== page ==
Buenos Aires City Guide By Barrio: Chacarita Guide
Chacarita is located in the north-central part of Buenos Aires and is next to Villa and Colegiales with one corner bordering Palermo. It lies between Av. Elcano and Av. San Dorrego and straddles Av. Corrientes.
Chacarita is a quiet neighborhood (barrio) best known for its 175 acres (70 hectare) Chacarita Cemetery, also known as the National Cemetery, and the final resting place of such greats as Carlos Gardel, famous tango dancer and actor. Chacarita is also the namesake for both a well-known tango, Encuentro obligado.
Lying just west of Palermo across Av. Dorrego, Chacarita originally belonged to Jesuits who founded chacaras (small farms) from which the barrio got its name. In 1767 as part of the overall suppression of the Jesuits, the land was expropriated by the Crown and turned into a summer retreat for students which became known as Chacarita de los Colegiales.
Later, around the turn of the century immigrants began to flood the area and the neighborhood was split in two with Chacarita in the southern area and Colegiales in the north.
Today, Chacarita is a quiet neighborhood identified by the sprawling NationalCemeterywhich takes up most of the barrio. Primarily a residential neighborhood, Chacarita is an area with many corridor apartments (departamentos pasillo), which are apartments built side-by-side along an long corridor leading from the street and its streets are lined with trees, old houses and newer apartment buildings.
Chacarita is home to a large park called Parque Los Andes which was founded in 1941 and the Federico Lacroze commuter rail station which handles both local and long-distance services and a large farmer’s market. The neighborhood also supports a small but booming flower industry, well suited to neighborhood defined by a cemetery.
Although the area remains primarily residential, upscale restaurants and clubs have started finding their way into the neighborhood due to its proximity to the popular Palermo neighborhood.
La Chacarita Cemeterio (cemetery) is less touristic than its conterpart in Recoleta but is clearly distinquished by its large size – 175 acres, covering most of the barrio itself. It was first opened in 1871 to hold victims of the yellow fever epidemic that swept through southern Buenos Aires and San Telmo. Today it is known as the people’s cemetery (cementario popular) where everyone from the homeless beggar on the street to legendary tango dancer and actor Carlos Gardel ends up.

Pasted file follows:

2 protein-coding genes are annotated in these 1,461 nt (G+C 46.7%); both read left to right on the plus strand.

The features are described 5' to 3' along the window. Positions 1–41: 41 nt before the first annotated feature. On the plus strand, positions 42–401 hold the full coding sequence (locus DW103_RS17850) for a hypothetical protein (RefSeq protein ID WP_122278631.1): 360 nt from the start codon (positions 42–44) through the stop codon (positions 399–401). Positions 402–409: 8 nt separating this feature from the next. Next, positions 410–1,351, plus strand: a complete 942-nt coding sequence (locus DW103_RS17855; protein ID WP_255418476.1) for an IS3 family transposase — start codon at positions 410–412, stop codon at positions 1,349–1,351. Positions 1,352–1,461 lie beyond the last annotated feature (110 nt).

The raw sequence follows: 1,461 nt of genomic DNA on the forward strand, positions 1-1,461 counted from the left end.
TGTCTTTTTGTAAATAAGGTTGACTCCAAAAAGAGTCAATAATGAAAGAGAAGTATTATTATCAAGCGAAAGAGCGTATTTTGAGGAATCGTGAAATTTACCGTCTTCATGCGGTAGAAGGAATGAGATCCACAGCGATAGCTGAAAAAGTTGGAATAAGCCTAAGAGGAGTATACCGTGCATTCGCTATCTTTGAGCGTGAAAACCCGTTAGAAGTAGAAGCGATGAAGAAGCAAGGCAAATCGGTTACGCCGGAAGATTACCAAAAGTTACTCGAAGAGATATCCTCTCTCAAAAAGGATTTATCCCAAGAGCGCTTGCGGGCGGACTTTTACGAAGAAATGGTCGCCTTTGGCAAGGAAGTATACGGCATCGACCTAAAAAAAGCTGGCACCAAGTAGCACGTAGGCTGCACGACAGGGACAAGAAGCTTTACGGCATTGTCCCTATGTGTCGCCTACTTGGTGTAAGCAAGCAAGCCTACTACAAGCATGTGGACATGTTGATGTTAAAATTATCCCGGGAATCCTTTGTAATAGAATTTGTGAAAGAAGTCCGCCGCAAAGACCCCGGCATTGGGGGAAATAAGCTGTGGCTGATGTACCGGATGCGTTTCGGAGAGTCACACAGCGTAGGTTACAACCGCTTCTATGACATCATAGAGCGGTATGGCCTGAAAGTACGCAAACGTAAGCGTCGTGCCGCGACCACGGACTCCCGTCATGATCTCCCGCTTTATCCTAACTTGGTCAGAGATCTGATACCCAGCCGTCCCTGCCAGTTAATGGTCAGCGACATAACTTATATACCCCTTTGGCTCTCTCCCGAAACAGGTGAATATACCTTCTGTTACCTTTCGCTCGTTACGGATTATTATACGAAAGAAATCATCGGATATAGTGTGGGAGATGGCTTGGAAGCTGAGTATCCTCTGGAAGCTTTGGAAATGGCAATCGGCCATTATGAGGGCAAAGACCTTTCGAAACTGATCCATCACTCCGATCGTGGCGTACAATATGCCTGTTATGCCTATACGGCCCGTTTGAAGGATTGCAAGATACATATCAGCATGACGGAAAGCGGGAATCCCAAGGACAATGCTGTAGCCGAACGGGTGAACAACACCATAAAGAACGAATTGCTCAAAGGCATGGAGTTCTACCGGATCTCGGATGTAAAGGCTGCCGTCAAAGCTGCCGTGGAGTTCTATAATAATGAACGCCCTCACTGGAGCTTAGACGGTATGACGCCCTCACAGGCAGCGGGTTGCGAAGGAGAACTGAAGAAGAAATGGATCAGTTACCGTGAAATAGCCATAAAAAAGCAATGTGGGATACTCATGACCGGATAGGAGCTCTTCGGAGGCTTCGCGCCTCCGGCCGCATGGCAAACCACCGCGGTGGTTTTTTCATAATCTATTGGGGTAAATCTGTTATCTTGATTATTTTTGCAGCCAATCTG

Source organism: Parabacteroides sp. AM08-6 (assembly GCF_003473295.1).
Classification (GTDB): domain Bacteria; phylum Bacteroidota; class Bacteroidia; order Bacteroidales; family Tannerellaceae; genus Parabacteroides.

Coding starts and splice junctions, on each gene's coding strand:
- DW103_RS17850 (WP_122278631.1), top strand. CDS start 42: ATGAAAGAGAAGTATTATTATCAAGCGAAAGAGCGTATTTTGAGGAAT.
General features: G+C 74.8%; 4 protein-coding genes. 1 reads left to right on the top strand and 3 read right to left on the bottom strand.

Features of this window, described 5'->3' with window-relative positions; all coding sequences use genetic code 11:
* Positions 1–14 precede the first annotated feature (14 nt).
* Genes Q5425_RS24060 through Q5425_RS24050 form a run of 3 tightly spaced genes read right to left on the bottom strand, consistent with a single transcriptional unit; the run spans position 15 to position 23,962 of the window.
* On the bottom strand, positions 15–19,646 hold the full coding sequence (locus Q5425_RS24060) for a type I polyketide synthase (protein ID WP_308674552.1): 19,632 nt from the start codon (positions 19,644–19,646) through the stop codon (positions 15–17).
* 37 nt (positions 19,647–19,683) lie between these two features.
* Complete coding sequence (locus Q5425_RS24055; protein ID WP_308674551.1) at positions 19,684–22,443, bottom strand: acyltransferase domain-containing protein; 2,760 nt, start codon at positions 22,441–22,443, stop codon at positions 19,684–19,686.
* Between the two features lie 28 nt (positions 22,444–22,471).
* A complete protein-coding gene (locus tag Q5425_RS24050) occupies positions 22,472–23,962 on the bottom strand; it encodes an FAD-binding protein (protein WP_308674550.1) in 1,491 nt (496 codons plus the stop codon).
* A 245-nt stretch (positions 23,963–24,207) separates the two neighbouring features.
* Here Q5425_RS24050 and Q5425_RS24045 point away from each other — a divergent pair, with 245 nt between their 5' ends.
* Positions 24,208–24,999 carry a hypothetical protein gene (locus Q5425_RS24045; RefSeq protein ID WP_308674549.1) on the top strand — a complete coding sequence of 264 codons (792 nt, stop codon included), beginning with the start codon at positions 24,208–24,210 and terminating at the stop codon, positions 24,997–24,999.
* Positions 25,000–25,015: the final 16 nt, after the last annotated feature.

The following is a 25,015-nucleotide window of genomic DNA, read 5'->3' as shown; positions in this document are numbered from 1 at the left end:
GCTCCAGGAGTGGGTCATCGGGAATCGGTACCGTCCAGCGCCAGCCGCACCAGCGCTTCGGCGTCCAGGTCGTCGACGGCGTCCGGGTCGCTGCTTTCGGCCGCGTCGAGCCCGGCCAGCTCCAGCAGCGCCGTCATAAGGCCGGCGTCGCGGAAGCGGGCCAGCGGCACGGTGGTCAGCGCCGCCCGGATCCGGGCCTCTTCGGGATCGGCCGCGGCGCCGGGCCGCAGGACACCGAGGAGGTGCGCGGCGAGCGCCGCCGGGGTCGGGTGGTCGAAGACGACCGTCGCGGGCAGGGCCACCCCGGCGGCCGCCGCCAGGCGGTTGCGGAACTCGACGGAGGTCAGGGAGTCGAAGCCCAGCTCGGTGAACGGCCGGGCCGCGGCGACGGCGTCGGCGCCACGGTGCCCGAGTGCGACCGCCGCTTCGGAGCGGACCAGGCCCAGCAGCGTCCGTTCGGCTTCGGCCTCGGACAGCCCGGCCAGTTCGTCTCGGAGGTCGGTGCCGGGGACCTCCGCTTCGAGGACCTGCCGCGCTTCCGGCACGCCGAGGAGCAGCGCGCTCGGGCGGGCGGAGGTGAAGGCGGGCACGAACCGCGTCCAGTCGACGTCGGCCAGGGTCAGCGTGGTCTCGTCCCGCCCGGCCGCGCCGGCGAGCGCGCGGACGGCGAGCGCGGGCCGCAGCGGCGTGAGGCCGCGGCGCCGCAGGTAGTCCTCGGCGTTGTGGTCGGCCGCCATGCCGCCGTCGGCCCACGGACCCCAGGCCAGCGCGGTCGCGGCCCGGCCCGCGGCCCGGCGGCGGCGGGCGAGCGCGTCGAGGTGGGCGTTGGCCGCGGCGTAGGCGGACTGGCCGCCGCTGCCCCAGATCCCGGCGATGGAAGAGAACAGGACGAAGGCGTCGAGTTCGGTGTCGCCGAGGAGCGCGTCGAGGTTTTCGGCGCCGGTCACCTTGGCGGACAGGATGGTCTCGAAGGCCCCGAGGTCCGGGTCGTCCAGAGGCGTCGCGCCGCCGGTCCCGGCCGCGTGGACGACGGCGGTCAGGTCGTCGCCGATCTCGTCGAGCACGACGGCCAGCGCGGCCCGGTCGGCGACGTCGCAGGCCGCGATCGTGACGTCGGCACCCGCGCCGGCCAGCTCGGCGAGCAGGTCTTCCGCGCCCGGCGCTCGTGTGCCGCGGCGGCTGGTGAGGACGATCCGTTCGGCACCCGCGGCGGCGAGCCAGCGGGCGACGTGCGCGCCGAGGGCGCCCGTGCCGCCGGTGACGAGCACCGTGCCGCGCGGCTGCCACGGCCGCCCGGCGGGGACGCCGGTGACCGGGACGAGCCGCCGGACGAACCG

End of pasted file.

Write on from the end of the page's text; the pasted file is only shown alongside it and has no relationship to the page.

Spanning along Av. Corrientes from Chacarita Cemetery to the Av. Dorrego subway station is the barrio’s largest park, Parque Los Andes, home to the Chacarita Weekend Fair (Feria Chacarita). This is a real flea market where shoppers can find anything from cell phone chargers to genuine antiques, artisan items to food stalls and more.
El Galpon (Federico Lacroze 4172) is a well-known farmers’ market and one of the few places in all of Buenos Aires where one can find a large amount of organic and natural products available under one roof. Located in a bright yellow warehouse surrounded by twisted train tracks and rusty old train cars, the market strives to offer good products for a reasonable price.
One of the few and most important remaining residences from the era is that of the Comastri family, which currently houses a public school: Escuela Nacional de Educación Técnica N° 34.
Restaurants and Nightlife
Chacarita has a select number of options for restaurants and nightlife that you can enjoy. Here are a few to get you started:
Le Ble (Av. Alvarez Thomas 899, www.leble.com.ar) Former old timey grocery store finally gives in to the inexorable march of gentrification – bring on the gourmet, organic treats! Exposed beams, high ceilings, rustic shelving, faux-tique tin bins and excellent Balthazar-style bread would all be right at home in Tribeca.
La Mezzetta (Alvarez Thomas 1311) a great place for an inexpensive lunch and – unlike many Buenos Aires pizzerias – the pizza does not sit in a glass case or on the counter waiting to be reheated. They serve everything fresh from the oven.
The 28th of June is the day of Chacarita.
Pros and Cons
If you plan to stay in Chacarita, one of its strongest points is its affordability. Although it is a bit far from the center of town and the more touristic areas, thanks to its cemetery, park and weekend fair Chacarita is a great place to consider.
On the down side, it is a ways from the “hotter” parts of town.
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